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Illinois Study: Crime Rate not Tied to Prison Population Levels

The study begins: “Illinois is one of several states considering how to reduce its prison population amid the pandemic and calls for an end to mass incarceration. In recent years the state has taken steps to reduce its prison population through judicial discretion, bail reform, and diversion programs.” It states that crime rates have been on the decline since the 1990s and predicts a continual trend in the decline over long periods, although year-to-year trends may not reflect the same.

The study used data compiled by the FBI’s Uniform Crime Report, which includes murder, rape, burglary, and car theft. Information was gathered from 1960 to 2020 and then compared to corresponding incarceration rates as well as demographic, economic, social, and criminal justice sectors. It was determined that crime rates continued to decline even as Illinois entered a period of prison reform and population reduction. It states that factors such as teen pregnancies, unemployment, inflation, and education affect crime rates more than the increase or decrease in the prison population.

The study notes that property crime tended to increase slightly over short periods of time with regard to prison reduction, but those increases vanished over longer periods. In addition, violent crime rates were not affected by prison population rates.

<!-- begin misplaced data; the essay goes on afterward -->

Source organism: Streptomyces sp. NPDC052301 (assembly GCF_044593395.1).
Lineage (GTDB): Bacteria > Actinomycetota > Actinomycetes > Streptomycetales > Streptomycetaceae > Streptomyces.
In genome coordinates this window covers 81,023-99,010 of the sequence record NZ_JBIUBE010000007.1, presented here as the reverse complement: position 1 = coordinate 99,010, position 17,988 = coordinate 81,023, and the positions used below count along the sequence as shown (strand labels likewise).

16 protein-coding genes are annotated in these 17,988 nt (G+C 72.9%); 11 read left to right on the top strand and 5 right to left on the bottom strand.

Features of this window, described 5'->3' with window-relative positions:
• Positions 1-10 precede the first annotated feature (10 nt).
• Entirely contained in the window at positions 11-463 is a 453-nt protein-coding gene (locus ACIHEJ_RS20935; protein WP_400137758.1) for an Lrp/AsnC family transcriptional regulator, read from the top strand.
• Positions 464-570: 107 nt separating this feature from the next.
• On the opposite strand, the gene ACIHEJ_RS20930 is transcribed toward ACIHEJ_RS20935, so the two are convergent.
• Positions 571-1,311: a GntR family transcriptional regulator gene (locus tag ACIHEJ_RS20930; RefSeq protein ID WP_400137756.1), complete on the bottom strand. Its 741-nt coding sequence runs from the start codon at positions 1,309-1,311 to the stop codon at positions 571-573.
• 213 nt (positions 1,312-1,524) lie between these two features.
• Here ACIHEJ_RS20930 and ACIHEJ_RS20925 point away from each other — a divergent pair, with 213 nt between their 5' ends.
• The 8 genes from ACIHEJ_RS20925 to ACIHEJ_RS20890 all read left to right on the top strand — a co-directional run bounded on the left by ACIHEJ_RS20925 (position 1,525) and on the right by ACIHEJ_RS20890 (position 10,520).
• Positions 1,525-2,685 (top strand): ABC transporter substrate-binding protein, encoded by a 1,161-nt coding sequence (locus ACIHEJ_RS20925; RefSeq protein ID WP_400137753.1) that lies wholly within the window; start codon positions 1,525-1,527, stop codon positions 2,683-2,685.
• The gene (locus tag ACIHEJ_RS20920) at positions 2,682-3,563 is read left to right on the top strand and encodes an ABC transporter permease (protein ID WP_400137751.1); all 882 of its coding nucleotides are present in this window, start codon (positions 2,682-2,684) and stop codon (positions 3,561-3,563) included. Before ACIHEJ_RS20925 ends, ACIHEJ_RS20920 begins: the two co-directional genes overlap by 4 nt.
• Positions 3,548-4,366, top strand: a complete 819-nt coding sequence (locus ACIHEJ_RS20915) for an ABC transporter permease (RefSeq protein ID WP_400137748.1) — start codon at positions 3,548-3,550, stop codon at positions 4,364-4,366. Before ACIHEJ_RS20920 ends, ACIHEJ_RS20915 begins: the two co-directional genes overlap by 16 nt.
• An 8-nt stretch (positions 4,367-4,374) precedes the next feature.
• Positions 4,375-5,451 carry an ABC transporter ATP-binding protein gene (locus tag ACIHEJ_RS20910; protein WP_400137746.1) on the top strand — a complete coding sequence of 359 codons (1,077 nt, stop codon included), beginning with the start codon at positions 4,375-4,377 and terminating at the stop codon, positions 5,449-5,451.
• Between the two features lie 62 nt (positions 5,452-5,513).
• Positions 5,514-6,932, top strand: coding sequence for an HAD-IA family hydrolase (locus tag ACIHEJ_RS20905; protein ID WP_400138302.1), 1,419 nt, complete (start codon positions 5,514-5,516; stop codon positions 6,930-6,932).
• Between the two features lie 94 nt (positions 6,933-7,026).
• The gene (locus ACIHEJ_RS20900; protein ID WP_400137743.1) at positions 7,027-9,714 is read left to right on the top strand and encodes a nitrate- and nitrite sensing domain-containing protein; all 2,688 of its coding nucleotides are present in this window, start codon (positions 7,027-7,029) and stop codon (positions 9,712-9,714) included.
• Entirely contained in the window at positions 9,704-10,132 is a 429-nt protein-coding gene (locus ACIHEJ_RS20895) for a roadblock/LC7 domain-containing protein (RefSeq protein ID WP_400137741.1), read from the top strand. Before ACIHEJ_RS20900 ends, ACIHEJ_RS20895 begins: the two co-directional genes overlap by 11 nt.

The study said there were certain unpredictable factors that affected overall crime rates, such as the increase in gun violence happening nationwide in response to police brutality incidents. However, these factors should not dissuade lawmakers in Illinois from working to end mass incarceration; they should not be influenced by unpredictable, short-term factors. “Crime policy reforms tend to be driven by short-term changes in crime rather than the long-term trends,” states the report. “Yet in the short-term, crime is relatively volatile.”

The study advises that reforms begun in 2015 by former Governor Bruce Rainer to reduce prison populations should be continued with a focus on releasing those convicted of serious crimes who have already served a substantial portion of their sentences and who no longer represent a risk of recidivation. 

 

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